Dr. Robert Cook - Is It Bad For You? Approved by Dr. Robert Cook

Is Cologne Bad For You?

Also Known As: Eau de Cologne



Short answer

Cologne is bad for you. Smelling good to attract the opposite sex, or just smelling good to make yourself feel confident, is not worth the price you pay by putting poisons in and on your body.



Long answer

That cologne you have on may have you feeling like God’s gift to women/men, but it may also be adversely affecting your health, too. Although most ingredients are kept trade secrets, all colognes are made up of some 400 ingredients, of which, ten are potentially toxic. As with all substances, these chemicals have the possibility of triggering an allergic response.

The most likely contradiction to your body is nose-like seasonal allergy symptoms. Even if you are not personally allergic to the fragrance, it may cause distress in others. The other type occurs as a response to skin contact – a red, itchy rash called contact dermatitis. Other symptoms from exposure to these irritants could include: headaches, wheezing, tightness in the chest, worsening of asthma symptoms, and sneezing.

People who have asthma and seasonal allergies are more sensitive to the irritants found in colognes and perfumes. They can experience a worsening of their symptoms when exposed to these fragrances, although there currently has been no direct link found between fragrance sensitivity and asthma. There are believed to be around fifty million Americans who are dealing with allergies and asthma. With so many different colognes on the market, there is an increase in exposure to fragrances contaminants in the air, and more people experiencing sensitivity to them.

There are “safe” zones from overwhelming cologne fragrances and the best suggestion for people who experience sensitivities, is to avoid tight spaces that may contain large quantities of colognes, like night clubs. Places like this are typically packed with people trying to woo’ the opposite sex and this atmosphere is often inundated with seemingly desirable fragrances—including those who like to douse themselves in strong fragrance.

According to the American Contact Dermatitis Society, fragrance was named as “the skin contact allergen of the year in 2007”. There are over five-thousand fragrances used in perfumes, colognes, and common skin care products, and most products use a combination of scents. Allergic contact dermatitis symptoms occur when an individual with sensitivities applies a product containing a combination of fragrances or chemicals that are irritants. Intense redness and swelling can occur within a few hours at the site of contact, or a rash may become visible after twenty-four to forty-eight hours. The symptoms are usually concentrated on the face, arms and hands, the most likely site of product application. Occasionally, dry skin and itchiness occur from exposure.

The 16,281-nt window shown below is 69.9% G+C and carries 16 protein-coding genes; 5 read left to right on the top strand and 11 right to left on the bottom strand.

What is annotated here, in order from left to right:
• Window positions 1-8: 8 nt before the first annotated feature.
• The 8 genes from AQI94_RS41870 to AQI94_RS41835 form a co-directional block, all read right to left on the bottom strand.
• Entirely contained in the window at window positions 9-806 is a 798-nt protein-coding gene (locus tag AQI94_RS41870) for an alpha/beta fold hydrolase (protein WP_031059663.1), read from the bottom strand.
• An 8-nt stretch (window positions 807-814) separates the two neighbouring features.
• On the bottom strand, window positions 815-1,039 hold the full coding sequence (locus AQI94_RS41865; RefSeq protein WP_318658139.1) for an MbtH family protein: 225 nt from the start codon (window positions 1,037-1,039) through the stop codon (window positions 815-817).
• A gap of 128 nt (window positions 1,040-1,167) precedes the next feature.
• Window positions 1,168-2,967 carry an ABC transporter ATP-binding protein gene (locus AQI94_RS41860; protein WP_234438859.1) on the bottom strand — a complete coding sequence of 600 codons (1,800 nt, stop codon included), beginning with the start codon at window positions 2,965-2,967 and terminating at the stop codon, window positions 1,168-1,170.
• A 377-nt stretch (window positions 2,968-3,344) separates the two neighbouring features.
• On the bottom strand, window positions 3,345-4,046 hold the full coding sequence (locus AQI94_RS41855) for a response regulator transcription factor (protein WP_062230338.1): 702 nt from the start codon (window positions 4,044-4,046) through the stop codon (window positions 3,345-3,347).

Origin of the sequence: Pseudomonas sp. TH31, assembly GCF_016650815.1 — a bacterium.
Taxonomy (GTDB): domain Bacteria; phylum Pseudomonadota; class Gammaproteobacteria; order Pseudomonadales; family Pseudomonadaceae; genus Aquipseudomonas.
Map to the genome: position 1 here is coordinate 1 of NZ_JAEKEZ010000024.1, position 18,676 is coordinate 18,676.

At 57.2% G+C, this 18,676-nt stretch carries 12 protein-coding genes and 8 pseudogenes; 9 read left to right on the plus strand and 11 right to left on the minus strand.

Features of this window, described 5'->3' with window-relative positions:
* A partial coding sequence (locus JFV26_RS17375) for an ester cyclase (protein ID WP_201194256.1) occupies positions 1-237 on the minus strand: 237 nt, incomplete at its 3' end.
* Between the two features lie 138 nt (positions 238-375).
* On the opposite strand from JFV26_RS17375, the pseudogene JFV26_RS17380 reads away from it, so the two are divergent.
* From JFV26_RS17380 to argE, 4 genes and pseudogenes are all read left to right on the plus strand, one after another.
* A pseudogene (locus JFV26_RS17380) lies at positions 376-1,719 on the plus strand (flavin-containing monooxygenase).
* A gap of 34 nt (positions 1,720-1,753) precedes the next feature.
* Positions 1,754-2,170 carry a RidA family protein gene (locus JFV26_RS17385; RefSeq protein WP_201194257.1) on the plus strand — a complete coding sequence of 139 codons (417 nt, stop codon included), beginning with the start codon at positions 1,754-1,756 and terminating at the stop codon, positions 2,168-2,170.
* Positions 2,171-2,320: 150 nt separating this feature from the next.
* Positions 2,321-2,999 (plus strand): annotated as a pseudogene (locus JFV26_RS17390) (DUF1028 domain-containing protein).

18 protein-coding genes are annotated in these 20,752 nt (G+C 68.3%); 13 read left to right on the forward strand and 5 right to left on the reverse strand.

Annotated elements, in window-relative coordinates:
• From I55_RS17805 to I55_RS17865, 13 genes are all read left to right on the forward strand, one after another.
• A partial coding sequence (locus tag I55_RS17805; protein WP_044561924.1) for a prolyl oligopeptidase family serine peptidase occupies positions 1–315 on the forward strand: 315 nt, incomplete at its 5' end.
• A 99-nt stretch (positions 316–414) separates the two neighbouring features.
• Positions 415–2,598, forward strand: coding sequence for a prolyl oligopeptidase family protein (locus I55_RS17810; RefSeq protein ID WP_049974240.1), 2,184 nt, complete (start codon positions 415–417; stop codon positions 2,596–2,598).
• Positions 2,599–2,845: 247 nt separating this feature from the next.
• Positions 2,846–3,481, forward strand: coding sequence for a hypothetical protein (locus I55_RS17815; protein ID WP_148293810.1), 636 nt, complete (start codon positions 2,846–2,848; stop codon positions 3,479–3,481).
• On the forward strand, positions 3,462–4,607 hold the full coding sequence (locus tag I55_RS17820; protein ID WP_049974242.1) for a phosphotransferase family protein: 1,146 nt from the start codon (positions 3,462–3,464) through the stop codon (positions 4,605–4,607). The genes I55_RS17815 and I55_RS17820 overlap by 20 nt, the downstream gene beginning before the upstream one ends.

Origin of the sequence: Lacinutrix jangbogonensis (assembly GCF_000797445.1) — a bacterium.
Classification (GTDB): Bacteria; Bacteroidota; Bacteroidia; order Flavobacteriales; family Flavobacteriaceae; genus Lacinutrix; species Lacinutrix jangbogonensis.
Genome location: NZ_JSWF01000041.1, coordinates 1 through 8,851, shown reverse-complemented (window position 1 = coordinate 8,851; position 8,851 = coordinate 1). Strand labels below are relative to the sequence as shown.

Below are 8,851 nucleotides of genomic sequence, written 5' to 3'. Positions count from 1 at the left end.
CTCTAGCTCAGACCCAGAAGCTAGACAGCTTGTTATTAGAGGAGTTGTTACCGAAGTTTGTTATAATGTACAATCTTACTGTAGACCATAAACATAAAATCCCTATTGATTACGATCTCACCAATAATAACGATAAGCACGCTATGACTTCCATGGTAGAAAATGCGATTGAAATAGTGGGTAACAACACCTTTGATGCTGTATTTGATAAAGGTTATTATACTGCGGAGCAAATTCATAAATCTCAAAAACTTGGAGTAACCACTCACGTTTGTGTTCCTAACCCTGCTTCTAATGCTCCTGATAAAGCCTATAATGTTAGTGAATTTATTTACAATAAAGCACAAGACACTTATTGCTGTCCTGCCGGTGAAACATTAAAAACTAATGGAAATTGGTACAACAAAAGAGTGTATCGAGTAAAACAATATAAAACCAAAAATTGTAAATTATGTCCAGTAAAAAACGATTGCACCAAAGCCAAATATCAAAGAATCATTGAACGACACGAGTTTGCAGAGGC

Aside from the effects on the respiratory system and skin, the chemicals contained in colognes can be far more hazardous to the wellness of the human body. There are compounds like acetone, camphor, and methylene chloride that portray symptoms such as, dizziness, convulsions and even have the possibility to induce comas. Along with the three compounds listed here, there are at least seven other chemicals within these products that are considered to be hazardous substances. They too, have the potential to cause great harm to the body and mind.

The consumer should be advised that the fragrance manufacturers in the United States do not have to disclose to the public the actual chemical make-up of the colognes and perfumes because they are covered by law under trade secret proprietary laws. Furthermore, use caution when applying these cologne products to your body and clothes. One concern to consider is that even if you these allergens do not have an effect on you, they can be very toxic to those around you. There are several non-toxic natural scents created from essential oils and fruit extracts. These are available in the form of lotion, sprays, and soaps and can be found at most stores that sell organic/natural items. Though it is possible for some people to have allergens related to any fragrance at all, including natural scents, these are much less dangerous to those wearing the fragrance and the people who come in contact with them.

Possible short-term side effects

  • abdominal pain
  • confusion
  • convulsions
  • coughing
  • drop in blood pressure
  • drowsiness
  • eye irritation
  • headaches
  • impaired vision
  • muscle twitching
  • nausea
  • rash
  • skin irritation
  • sneezing
  • swelling at application spot
  • tightness in the chest
  • wheezing

Possible long-term side effects

  • worsening of asthma symptoms
  • kidney damage
  • cancer
  • depression
  • central nervous system disorders

Ingredients to be aware of

  • acetone
  • benzaldehyde
  • benzyl acetate
  • benzyl alcohol
  • camphor
  • ethanol
  • ethyl acetate
  • limonene
  • linalool
  • methylene chloride

Healthier alternatives

  • organic essential oils with organic lotions or sprays
  • organic soaps with scented organic oils
  • fragrances created from organic essential oils or fruit extracts
  • non-toxic colognes / perfumes from stores that feature all natural/organic products

Thank you for your feedback!

Written by DeeAnne Oldham
Published on: 04-09-2016
Last updated: 12-10-2016

Thank you for your feedback!

Written by DeeAnne Oldham
Published on: 04-09-2016
Last updated: 12-10-2016

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